The Problem With 'Cleanses'

Tuesday, September 05, 2017

Cleanses and detoxes always seem to crop up at the same time every year, around new year and in the run up to summer, because you know, we all need that summer bod, right?! (wrong, literally any body is a 'summer body'). Through social media, I've come across a whole range of detox style diets ranging from 'clean eating' to juice fasts and even water fasts (crazy right)?! And while there isn't an inherent problem with wanting to improve your diet, the promotion of the idea that an extremely 'clean' way of eating (or drinking, as the case may be) can somehow purify your body is both irresponsible and quite frankly, incorrect.

As both a vegan and an advocate of eating a diet based around whole foods, I do believe that dietary choices can have some pretty impressive impacts on your health. But, as we all know, health isn't just physical, so it doesn't matter how many nutrients are in your kale and celery juice if that dietary choice is coming from a place of restriction. While I eat a lot of fruits and veggies (green smoothies are actually my jam), I also indulge in my fair share of vegan junk foods because (shock horror) you can actually still reap the benefits of health foods without cutting out all other foods from your diet - crazy, right?

Detoxes and cleanses often promise 'amazing' results - fast, but in reality, it's not the juices and powders that the diet prescribes that will get you fast results but the sheer lack of calories included in these diets. So it's hugely important to remember that as humans, we need to eat - food isn't conditional, it's necessary. So, by all means, include green juices in your diet, but make sure that you're also intaking adequate nutrition and above all else, sufficient calories.

I often use the concept that 'health is wealth' to guide a lot of my dietary choices because it simultaneously reminds me that while I ought to eat nutritionally dense foods, I also ought to simply eat, because it's never worth jeopardising your long term physical and mental health for the short term 'benefits' (and I use that term loosely) of a tea-tox or juice cleanse. Noticeable improvements to your health can take time but long term results are often much more sustainable.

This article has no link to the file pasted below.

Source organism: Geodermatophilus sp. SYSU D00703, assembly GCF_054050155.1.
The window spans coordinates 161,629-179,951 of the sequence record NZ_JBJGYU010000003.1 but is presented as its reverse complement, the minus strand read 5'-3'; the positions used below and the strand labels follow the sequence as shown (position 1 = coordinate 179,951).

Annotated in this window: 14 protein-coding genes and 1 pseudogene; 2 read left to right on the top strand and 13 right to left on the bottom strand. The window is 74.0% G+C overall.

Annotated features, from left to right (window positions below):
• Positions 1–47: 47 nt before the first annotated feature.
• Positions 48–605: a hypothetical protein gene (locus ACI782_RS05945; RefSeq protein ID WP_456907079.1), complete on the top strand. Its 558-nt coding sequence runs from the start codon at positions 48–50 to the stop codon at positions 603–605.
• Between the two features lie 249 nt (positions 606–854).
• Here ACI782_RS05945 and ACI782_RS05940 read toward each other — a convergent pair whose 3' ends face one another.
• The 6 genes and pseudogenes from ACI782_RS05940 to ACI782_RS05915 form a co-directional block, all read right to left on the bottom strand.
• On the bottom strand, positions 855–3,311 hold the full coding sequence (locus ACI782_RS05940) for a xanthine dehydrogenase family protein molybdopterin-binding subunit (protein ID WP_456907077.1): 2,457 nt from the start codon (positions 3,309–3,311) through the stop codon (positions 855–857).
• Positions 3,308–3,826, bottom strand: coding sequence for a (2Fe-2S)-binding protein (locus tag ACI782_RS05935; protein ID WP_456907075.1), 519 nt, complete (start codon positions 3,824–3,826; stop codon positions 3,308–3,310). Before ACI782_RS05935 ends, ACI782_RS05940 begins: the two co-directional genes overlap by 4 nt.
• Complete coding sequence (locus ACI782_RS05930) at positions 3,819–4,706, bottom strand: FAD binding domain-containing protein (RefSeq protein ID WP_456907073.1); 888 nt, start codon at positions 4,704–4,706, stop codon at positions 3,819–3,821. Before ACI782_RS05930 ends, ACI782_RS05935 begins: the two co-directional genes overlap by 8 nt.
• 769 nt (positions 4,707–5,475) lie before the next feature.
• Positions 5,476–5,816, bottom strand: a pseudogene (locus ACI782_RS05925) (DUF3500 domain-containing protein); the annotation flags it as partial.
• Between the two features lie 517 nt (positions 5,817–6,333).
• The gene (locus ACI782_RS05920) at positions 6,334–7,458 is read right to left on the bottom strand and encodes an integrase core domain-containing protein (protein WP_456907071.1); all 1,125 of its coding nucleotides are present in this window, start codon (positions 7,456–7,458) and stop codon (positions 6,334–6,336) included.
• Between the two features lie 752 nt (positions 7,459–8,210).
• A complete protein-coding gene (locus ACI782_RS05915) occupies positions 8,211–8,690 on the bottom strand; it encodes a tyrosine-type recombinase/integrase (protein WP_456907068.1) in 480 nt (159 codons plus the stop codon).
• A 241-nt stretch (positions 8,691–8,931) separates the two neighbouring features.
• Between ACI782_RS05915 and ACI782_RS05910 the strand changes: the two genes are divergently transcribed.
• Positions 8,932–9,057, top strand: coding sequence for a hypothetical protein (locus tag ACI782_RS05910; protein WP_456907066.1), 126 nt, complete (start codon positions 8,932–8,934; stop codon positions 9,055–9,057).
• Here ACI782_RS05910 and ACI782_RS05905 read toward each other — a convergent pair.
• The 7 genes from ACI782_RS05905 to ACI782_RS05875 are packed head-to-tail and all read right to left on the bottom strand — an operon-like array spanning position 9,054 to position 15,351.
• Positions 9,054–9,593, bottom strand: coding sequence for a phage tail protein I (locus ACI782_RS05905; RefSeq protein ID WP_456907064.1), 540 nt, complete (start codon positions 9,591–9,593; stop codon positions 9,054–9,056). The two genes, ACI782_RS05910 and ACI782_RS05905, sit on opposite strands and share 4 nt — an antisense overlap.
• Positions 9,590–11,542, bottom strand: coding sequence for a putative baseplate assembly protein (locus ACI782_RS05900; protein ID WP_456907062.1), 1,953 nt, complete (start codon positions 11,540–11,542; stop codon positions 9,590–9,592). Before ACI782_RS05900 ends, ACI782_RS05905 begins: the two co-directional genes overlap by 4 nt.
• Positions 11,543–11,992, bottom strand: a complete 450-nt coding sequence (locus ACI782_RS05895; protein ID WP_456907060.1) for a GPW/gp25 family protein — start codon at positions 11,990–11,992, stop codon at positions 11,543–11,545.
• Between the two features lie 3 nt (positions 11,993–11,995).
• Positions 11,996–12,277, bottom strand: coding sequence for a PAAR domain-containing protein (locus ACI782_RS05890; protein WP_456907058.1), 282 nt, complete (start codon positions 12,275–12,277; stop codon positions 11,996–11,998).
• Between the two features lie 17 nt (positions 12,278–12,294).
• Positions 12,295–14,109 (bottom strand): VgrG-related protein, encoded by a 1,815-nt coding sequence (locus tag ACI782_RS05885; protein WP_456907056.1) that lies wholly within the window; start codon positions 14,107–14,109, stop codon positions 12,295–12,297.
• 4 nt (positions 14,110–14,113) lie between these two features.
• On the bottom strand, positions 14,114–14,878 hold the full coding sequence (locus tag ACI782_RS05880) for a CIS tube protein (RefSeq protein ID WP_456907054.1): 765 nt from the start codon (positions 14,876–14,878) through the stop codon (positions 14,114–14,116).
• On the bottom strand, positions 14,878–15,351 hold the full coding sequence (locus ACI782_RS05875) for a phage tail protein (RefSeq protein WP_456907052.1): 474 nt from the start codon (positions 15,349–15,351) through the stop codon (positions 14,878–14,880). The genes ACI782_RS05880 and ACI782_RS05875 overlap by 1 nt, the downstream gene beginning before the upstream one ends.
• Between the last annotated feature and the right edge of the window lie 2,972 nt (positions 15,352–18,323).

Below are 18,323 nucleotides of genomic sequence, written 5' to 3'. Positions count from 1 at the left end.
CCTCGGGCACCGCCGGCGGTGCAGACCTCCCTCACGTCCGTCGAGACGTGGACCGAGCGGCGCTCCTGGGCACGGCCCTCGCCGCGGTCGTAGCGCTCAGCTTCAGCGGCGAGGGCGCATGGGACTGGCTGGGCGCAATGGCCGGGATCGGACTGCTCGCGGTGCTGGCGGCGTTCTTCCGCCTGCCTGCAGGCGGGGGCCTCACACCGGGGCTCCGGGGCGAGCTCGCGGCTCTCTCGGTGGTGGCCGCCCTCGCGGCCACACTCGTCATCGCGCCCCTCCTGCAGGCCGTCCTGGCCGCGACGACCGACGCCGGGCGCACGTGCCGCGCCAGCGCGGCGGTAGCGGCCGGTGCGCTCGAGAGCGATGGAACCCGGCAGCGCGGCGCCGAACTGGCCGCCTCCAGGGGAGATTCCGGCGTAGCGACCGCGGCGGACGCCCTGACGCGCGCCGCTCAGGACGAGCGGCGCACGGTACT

Aside from the obvious promotion of calorie restriction, the primary issue with cleanses lies in their tendency to monopolise on the demonisation of entire food groups, thereby creating a relationship with food that centres around guilt. Ultimately there are some foods which are more nutritionally dense than others, but there are not 'good' and 'bad' foods. If you're taking steps towards a healthier lifestyle, try to focus on things like; drinking more water, eating more whole, plant foods and moving your body rather than demonising 'unclean' foods. Green smoothies may be packed with nutrients, but hot chocolates are good for the soul, and a healthy lifestyle rather than a short term diet can include both!

Above all else, I believe that food should provide you with energy, nutrition and crucially, enjoyment! It's taken me a long time to realise that your relationship with food should enhance your life, not dictate it  - so don't be sucked into a detox fad that's really only designed to financially benefit someone else. Eat the foods that make you feel good and own it!

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